The Inside Higher Ed article below discusses how other LACs, which used to be classified as baccalaureates (Wesleyan, Bryn Mawr, Smith, and numerous others who previously received exemptions to their classification), were reclassified as Masters schools because of their graduate and professional programs (like Trinity’s) and how Miidlebury argued its graduate programs took place off-site to avoid a similar fate. Many of those same schools have
    re-petitioned to maintain baccalaureate status, yet offer professional and graduate degrees in far higher numbers and proportions than Trinity (Washington and Lee is another).
    http://www.insidehighered.com/news/2006/02/27/carnegie

    To say Trinity is not an LAC deprives prospective students the opportunity to search for a school with the criteria you listed. Trinity IS a liberal arts college in the middle of the seventh-largest US city.

    • Lynn O'Shaughnessy July 15, 2013 at 1:38 pm #

      Thanks Trinity U Alum. I agree that Trinity deserves a spot on this list.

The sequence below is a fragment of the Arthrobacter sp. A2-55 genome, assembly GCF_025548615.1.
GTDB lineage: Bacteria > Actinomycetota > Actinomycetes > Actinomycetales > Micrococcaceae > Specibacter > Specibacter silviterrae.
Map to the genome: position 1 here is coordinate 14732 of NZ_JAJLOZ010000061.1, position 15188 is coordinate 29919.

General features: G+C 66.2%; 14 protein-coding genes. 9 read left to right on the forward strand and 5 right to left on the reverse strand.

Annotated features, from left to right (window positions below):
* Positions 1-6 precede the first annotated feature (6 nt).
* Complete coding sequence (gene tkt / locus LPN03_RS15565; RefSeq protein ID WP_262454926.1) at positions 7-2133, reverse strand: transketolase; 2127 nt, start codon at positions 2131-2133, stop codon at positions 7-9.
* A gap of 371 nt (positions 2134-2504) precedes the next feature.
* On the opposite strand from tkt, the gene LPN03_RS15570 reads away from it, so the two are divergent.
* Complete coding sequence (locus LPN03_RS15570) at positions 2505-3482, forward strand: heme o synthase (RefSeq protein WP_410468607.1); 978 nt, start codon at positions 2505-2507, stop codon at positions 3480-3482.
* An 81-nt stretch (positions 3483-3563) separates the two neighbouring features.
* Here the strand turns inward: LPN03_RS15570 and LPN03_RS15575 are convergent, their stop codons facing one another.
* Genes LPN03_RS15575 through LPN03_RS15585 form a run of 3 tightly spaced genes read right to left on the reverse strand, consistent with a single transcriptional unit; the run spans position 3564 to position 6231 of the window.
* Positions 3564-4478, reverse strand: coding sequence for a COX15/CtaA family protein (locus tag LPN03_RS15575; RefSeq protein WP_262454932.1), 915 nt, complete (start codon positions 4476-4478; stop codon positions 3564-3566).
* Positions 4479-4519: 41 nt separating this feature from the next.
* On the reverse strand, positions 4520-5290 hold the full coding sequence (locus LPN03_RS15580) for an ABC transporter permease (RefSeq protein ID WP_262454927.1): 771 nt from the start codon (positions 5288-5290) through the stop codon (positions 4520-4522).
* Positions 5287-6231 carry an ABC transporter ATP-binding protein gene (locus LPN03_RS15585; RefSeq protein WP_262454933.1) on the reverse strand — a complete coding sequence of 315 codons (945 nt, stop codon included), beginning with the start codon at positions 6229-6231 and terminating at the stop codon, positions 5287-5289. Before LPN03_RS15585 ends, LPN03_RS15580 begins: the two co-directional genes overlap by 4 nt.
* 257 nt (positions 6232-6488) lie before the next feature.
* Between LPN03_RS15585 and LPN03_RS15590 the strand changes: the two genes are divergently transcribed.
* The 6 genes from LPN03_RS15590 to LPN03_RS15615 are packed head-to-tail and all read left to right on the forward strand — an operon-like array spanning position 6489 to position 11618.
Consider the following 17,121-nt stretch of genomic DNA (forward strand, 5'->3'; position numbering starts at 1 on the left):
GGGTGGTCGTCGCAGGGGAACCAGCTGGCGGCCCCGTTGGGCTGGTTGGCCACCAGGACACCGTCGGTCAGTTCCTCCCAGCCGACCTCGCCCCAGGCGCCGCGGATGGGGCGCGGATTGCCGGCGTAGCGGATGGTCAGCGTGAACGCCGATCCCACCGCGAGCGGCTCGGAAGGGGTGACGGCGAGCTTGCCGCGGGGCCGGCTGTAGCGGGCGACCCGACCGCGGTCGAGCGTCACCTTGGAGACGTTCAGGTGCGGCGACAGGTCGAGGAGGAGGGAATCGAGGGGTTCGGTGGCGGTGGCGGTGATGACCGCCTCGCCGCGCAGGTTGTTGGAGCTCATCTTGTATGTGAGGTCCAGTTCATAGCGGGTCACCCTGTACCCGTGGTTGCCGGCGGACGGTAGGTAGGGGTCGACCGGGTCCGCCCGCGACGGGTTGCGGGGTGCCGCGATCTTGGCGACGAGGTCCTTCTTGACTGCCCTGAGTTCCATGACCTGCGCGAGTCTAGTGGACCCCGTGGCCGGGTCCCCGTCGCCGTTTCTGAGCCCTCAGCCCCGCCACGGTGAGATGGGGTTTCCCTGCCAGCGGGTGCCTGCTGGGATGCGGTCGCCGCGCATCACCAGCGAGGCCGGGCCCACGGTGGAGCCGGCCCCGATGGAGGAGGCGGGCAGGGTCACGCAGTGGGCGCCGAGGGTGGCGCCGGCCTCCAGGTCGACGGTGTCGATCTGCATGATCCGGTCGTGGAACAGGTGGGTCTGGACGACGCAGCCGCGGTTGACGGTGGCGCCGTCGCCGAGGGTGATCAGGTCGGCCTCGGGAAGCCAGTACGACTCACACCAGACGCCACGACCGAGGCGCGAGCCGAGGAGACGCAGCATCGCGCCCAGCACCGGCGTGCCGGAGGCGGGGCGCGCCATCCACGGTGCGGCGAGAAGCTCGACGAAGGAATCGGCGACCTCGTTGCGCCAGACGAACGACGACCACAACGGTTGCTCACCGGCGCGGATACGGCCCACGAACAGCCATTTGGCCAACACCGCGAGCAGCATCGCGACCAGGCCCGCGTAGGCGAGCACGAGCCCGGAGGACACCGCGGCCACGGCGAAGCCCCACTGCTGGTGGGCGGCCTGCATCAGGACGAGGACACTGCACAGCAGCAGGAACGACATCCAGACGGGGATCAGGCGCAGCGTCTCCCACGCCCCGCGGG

It seems that the liberal arts college category isn’t as precise as you might assume. Thank you for sending the link to the article on Inside Higher Ed that discusses how some schools have kept their liberal arts designation even as they have added some graduate programs.

      I also got an email from my friend Michelle Kretzschmar of Do It Yourself College Rankings, a former, long-time Texasn, who also argued that Trinity should be on the libearl arts college list. And she adds a few more suggestions below. Lynn O’Shaughnessy

      From Michelle:

      As for the LACs, I know Trinity isn’t listed as an LAC, it has an general engineering program, Masters in Accounting, Health Administration, some education programs that students do in five years for teacher certification. However, if you are looking for a LAC, you should consider Trinity, we did. We went there for multiple visits and Ethan took lessons from one of the Trinity baseball coaches. Nobody in Texas thinks about it as a masters level program, most who have heard of it probably don’t realize it has master level programs. For all intents and purposes, it’s an LAC with some extra programs despite its Carnegie Classification. But by that definition, it’s not a LAC.

      Other schools to add are Millsaps in Jackson, Mississippi, Birmingham Southern in Birmingham, Alabama, Oglethorpe University in Atlanta, and I believe that Davidson is in the suburbs of Charlotte.

  13. Mary July 15, 2013 at 3:44 pm #

    University of St. Thomas is in St. Paul, just down the street from Macalester; as is Hamline University, St. Catherine University, Gustavus, Concordia, and Bethel. And across the river in Minneapolis is Augsburg.